During my deployments, there were times when I was nervous about being harmed; times when I was grateful for the weight of my small bowie-knife bouncing against the outside of my leg as I walked through a darkened compound alone under watchful eyes; times when I was grateful for my M-4 grasped firmly in my semi-steady hands and the ammunition snuggled inside her; and times when I was happy for the heaviness of the helmet and Kevlar vest weighing me down as our aircraft flew low over enemies with high vantage points. There were several moments when I thought violence towards me was a real possibility and life, as I knew it, could be changed forever, but those fears were never allowed to fully materialize. They were simply breath-catching minutes that passed with little more than a racing heart, brief body shakes, and a mental sense of relief that something I couldn’t fully fathom hadn’t come to pass. That fear was the type of fear that I wouldn’t allow myself to linger in because what would be the point? Nothing happened. I wasn’t shot or raped by the Saudi guard at the checkpoint who was angry to see a woman alone, driving a car, and pointed his weapon at me while yelling for some explanation I could not provide. I didn’t have to fire my weapon at the young men greedily watching us walk across the bridge towards a village of Al Qaeda sympathizers. My limbs weren’t blown off by an IED (improvised explosive device) as our SUV bounced along the streets of Kabul days after an attack on an American convoy. No good could come of being traumatized by the possibility of terror. It was all around me when I was deployed, and I would not be able to function in other ways if I was overcome by possibilities rather than realities.
For me, the possible deployment atrocities where more shallow moments when compared to the fears-come-to-life I had already lived through. I wrapped those realized fears over my shoulders, tattered shreds hanging down my back, slipping over my chest and down my arms, enshrouding my body and everything in it like an invisible, bullet-riddled bed sheet. As far as I knew, I had already been through the worst sort of trauma, and it had numbed me to everything to follow behind it. When I was married, I had a fear that he would find someone else. And then he did. And after the divorce, there were the fears about him moving on, falling in love, re-marrying, and my children getting a stepmother whom they loved. All those things came to pass. These fears weren’t the same controlled fears of my youth, and they weren’t the distant fears of being killed in a foreign land. They were the fears of actuality. They really happened to me, emptying me of all the things that had filled me since I was a little girl. During those immediate months after the divorce, I was often like a wild animal, unable to control my thoughts or emotions. I would writhe in pain, sometimes physically rolling around the floor of my bedroom after my children were asleep, grabbing at my chest, begging for release, begging for my breathing to stop and for my heart to quit its insufferable beating. My fear was embodied within me. I could touch it, and stare it down in the mirror. I wrestled with it, and it kicked my ass. But with each new terror that came true, the struggle began to subside. I stopped fighting the fear and began to recognize it as a foreshadowing of strength to come. The fears happened, and I had to experience them fully, undiluted and unchecked by any protection. And the happenings made me braver and more certain that I was being held by something so much stronger than me because the fear didn’t kill me.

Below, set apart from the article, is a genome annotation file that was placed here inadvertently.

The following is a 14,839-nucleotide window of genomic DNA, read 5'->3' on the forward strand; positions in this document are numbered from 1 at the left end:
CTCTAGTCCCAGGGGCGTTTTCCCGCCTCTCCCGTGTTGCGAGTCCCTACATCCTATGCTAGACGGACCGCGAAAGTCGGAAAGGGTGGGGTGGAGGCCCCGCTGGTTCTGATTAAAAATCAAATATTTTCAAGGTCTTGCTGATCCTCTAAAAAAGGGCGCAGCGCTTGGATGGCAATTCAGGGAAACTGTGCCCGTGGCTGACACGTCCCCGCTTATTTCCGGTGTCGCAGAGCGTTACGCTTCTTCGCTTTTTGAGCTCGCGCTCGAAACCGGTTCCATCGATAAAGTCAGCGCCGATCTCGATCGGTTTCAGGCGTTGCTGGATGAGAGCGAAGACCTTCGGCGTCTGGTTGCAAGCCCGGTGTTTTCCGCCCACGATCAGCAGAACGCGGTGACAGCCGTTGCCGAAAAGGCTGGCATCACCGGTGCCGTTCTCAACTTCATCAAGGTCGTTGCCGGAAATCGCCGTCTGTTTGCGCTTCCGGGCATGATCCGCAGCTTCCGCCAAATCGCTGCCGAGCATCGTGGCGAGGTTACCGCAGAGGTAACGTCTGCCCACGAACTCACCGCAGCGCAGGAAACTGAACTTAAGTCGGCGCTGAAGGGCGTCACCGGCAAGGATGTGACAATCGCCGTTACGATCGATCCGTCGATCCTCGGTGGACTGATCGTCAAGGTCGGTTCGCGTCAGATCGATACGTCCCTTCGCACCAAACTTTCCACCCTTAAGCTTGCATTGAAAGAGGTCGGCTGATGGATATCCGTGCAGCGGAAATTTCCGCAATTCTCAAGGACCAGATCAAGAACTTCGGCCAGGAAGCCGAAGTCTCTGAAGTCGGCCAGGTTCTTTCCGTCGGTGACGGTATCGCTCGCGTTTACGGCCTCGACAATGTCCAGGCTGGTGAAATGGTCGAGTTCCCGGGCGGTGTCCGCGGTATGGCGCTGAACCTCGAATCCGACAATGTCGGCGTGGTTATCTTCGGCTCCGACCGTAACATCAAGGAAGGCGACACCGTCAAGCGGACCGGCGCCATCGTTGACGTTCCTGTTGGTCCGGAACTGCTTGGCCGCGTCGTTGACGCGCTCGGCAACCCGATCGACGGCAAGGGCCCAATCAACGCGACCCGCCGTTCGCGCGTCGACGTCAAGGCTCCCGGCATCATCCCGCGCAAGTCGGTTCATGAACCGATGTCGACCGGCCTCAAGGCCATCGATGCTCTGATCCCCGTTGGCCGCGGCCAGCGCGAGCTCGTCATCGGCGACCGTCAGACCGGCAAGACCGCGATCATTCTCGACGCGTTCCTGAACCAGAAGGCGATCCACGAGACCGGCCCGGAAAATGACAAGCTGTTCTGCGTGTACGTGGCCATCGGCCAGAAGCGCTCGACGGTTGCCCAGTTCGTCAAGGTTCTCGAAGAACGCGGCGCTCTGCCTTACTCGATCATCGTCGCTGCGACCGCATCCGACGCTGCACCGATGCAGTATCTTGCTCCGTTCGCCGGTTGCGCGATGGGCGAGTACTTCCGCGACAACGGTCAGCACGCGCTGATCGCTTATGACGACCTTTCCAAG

I didn’t die of a broken heart, just as I didn’t die from an IED. I didn’t die at the hands of my enemies, either home or abroad. Instead, the sun came up every morning and switched places with the moon every night. The trash kept getting picked up from the curb, and the mail kept getting delivered. My kids kept calling me mom, and the dog continued to need food and water. So, when one of my friends off-handedly remarked that I didn’t seem to be afraid of anything, I guess he was right. I may have a moment of panic, but I soon come around to the certainty that things will be better than fine. I am not afraid of things (most things) because I live in the reality that something much bigger, much greater, much more powerful than me and my capabilities keeps things going. I can take a deep, sometimes ragged, breath and step into the street in Kabul or sit down to a cup of coffee with my sons’ stepmom, because I have met the type of fear that I thought would destroy me and lived to tell the tale. Things kept going. Things keep going. I am one of the lucky ones.